Borderlands: The New Mestiza

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Aunt Lute Books, 1987 - Mexican American women - 203 pages
121 Reviews
"Rooted in Gloria Anzald˙a's experience as a Chicana, a lesbian, an activist, and a writer, the groundbreaking essays and poems in this volume profoundly challenged how we think about identity. Borderlands/La Frontera remapped our understanding of what a "border" is, seeing it not as a simple divide between here and there, us and them, but as a psychic, social, and cultural terrain that we inhabit, and that inhabits all of us."

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Review: Borderlands/La Frontera: The New Mestiza

User Review  - Emma Estes - Goodreads

This book was intellectually stimulating to say the least; I would even say it changed the way I look at the world. Fundamentally it's about the power of hybrid identity. Anzaldua was before her time ... Read full review

Review: Borderlands/La Frontera: The New Mestiza

User Review  - Goodreads

Definitely interesting moments in this book--a really important examination of an important issue in our society. Can feel a bit heavy and preachy at times. Interesting form change--a good combination between essay and poetry. Read full review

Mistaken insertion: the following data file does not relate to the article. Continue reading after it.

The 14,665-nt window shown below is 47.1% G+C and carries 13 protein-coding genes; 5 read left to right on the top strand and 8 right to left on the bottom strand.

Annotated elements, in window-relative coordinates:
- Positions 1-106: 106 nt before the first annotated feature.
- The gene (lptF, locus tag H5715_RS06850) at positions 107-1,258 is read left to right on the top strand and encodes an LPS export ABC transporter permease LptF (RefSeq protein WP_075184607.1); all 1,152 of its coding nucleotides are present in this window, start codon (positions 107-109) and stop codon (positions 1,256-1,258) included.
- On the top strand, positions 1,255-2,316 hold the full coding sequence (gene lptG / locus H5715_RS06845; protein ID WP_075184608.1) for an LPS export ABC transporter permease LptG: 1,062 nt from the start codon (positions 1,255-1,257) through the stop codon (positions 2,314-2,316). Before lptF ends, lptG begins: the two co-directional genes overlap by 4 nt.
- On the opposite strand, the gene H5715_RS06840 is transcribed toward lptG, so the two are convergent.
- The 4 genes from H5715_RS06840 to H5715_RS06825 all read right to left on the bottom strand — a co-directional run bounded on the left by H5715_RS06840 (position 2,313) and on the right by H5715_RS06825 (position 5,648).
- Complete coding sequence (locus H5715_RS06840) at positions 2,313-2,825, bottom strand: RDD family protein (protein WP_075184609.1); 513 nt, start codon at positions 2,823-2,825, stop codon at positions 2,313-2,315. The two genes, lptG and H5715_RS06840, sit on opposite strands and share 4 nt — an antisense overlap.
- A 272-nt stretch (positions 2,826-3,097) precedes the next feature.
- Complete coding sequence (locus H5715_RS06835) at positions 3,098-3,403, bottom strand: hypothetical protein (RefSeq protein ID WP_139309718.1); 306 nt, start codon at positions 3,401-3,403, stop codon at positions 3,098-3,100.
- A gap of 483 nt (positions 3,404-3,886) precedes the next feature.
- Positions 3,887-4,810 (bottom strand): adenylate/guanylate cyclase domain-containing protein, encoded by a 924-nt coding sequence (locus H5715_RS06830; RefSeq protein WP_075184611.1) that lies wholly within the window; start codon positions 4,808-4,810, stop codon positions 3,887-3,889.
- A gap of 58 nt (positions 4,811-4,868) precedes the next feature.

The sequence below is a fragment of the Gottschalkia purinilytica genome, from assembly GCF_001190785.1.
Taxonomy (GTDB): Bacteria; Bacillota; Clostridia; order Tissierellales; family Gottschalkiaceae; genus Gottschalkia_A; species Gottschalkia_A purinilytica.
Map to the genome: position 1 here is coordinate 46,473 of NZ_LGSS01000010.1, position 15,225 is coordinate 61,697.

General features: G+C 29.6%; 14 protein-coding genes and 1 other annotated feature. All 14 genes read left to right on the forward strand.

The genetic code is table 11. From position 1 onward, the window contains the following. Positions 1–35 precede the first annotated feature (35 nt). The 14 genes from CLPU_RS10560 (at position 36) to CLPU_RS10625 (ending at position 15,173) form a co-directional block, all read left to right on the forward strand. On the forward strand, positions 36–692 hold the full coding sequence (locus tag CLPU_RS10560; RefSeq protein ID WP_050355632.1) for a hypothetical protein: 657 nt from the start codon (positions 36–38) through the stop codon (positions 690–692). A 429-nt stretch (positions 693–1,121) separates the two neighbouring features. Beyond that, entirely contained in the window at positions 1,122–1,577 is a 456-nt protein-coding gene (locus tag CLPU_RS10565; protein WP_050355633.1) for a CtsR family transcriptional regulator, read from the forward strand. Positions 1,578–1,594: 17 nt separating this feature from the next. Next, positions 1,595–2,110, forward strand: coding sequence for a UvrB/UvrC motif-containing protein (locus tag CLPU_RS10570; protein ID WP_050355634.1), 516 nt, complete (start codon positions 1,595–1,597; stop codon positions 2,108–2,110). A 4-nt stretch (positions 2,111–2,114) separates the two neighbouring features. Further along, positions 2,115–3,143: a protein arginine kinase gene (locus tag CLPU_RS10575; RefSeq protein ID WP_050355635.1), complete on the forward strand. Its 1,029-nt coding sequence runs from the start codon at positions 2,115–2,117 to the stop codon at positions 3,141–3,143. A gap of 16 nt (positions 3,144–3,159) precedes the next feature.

Contents

Movimientos de rebeldÝa y las culturas que traicionan page
15
Entering Into the Serpent page
25
A La herencia de Coatlicue The Coatlicue State page
41
Copyright

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About the author (1987)

A native of the Southwest, Anzaldua is a Chicana lesbian feminist theorist, creative writer, editor, and activist. She has taught Chicano studies, feminist studies, and writing at a number of universities. In addition, she has conducted writing workshops around the world and has been a contributing editor for the feminist literary journal Sinister Wisdom since 1984. She has also been active in the migrant farm workers movement. Anzaldua first came to critical attention with an anthology she coedited with Cherrie Moraga, another Chicana lesbian feminist theorist and writer. Titled This Bridge Called My Back: Writings by Radical Women of Color (1981), the anthology includes poetry, fiction, autobiographical writing, criticism, and theory by Chicana, African American, Asian American, and Native American women who advocate change in academia and the culture at large. Anzaldua is well known for her second book, Borderlands/La Frontera (1987). It combines prose and poetry, history, autobiography, and criticism in Spanish, English, as well as Tex-Mex and Nahautl. Its purpose is to interrogate and deconstruct sexual, psychological, and spiritual borderlands as well as the United States-Mexican border. In 1990 Many Faces/Making Souls was published. Anzaldua currently resides in Santa Cruz, California.

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